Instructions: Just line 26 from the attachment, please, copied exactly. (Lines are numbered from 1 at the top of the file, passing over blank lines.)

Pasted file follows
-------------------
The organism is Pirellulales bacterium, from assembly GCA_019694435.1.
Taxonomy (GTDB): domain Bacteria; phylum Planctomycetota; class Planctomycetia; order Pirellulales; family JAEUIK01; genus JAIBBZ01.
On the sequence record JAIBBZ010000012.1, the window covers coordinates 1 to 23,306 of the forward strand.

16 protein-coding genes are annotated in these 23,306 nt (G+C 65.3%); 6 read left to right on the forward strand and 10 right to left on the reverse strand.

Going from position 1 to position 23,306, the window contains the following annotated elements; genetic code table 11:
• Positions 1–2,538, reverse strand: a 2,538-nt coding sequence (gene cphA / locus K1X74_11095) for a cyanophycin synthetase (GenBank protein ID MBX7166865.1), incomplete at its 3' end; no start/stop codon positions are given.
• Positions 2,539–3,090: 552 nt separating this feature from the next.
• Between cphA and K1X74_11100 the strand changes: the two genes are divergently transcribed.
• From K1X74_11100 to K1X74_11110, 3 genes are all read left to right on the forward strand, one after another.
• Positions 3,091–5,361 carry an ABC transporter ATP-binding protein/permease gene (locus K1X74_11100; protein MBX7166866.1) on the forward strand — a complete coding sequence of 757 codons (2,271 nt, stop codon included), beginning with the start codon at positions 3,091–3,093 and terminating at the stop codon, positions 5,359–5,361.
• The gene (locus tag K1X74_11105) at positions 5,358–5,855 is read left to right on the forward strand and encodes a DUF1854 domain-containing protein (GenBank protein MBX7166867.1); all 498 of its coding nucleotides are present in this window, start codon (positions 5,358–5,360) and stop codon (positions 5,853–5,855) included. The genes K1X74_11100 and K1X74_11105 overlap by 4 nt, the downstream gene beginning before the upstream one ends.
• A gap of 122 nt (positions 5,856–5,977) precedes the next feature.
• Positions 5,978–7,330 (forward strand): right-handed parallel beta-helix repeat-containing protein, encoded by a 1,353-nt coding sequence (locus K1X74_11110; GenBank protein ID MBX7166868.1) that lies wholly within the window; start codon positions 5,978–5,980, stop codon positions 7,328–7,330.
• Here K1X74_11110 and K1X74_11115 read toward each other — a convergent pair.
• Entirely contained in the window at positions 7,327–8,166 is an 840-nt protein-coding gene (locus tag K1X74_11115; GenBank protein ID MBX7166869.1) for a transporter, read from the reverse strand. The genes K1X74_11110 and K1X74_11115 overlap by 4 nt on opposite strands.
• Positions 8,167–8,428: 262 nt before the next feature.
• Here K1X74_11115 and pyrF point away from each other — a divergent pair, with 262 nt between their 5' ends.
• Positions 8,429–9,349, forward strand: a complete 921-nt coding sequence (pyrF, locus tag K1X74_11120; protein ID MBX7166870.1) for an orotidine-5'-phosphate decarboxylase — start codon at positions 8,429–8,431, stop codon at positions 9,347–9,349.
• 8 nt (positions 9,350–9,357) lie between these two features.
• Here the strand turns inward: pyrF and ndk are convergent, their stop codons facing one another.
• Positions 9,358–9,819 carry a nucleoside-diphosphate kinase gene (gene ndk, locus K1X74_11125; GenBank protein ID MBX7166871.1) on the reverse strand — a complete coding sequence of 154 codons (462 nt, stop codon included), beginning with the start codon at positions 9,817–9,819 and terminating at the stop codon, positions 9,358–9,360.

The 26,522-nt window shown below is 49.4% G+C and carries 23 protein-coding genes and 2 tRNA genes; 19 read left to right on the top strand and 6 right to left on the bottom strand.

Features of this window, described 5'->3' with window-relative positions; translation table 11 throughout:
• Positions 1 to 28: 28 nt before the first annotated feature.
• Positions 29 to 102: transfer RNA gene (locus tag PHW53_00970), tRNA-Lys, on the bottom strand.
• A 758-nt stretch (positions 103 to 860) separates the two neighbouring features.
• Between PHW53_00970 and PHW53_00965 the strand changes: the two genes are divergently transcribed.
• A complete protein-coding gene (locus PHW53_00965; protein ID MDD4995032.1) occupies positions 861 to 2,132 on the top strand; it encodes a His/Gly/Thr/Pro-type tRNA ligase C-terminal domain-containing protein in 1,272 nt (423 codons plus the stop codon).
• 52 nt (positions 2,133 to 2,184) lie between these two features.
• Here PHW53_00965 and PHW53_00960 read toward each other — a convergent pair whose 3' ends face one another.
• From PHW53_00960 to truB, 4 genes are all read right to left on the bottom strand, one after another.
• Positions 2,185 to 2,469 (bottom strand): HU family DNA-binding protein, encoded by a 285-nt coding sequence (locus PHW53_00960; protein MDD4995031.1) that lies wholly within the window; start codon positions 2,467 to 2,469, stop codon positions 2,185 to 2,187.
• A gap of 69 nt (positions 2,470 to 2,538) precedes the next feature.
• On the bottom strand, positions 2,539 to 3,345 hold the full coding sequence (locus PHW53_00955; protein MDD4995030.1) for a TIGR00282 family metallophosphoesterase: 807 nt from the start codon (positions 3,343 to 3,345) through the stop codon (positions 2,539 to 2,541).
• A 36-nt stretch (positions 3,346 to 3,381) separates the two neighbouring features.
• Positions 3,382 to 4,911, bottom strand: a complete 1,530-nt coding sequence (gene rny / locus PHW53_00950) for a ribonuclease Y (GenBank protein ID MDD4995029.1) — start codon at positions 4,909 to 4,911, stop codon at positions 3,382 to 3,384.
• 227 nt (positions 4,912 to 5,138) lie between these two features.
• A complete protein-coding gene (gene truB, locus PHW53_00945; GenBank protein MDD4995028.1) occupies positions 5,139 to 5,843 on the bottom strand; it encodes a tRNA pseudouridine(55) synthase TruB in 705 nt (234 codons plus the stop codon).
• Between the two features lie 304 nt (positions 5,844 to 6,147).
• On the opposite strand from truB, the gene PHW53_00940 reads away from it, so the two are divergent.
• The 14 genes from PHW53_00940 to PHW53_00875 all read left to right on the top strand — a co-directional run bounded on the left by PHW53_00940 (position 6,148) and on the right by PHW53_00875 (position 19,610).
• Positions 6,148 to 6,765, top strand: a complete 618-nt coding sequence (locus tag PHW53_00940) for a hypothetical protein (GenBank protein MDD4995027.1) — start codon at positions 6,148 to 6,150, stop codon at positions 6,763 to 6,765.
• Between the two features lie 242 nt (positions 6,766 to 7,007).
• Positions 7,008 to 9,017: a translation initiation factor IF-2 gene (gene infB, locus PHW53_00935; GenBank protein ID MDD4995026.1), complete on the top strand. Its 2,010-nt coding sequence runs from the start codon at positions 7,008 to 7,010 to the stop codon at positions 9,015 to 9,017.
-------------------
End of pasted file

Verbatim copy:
• A 758-nt stretch (positions 103 to 860) separates the two neighbouring features.